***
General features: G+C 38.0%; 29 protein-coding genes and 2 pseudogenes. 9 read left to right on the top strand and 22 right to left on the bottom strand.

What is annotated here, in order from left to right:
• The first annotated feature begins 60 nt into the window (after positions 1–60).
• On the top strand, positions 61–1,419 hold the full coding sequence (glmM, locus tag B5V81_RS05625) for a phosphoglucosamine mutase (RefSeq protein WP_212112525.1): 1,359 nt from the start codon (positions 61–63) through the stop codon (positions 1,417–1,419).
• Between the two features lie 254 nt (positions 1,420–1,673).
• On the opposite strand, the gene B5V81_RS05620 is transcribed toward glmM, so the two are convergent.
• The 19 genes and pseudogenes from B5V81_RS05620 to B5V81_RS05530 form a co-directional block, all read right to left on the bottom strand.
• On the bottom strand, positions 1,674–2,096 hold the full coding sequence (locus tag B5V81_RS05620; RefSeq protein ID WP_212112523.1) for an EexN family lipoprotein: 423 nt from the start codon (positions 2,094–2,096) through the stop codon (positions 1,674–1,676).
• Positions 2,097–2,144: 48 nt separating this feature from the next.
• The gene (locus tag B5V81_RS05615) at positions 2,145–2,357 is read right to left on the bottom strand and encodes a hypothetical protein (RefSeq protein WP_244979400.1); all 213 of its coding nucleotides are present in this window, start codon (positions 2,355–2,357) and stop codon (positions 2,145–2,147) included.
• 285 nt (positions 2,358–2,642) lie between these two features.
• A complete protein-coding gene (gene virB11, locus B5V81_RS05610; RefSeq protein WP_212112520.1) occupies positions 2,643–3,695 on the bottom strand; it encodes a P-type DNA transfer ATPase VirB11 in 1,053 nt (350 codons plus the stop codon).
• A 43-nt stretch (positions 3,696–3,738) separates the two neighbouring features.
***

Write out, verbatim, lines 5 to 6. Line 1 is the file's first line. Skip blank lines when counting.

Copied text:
• Between the two features lie 254 nt (positions 1,420–1,673).
• On the opposite strand, the gene B5V81_RS05620 is transcribed toward glmM, so the two are convergent.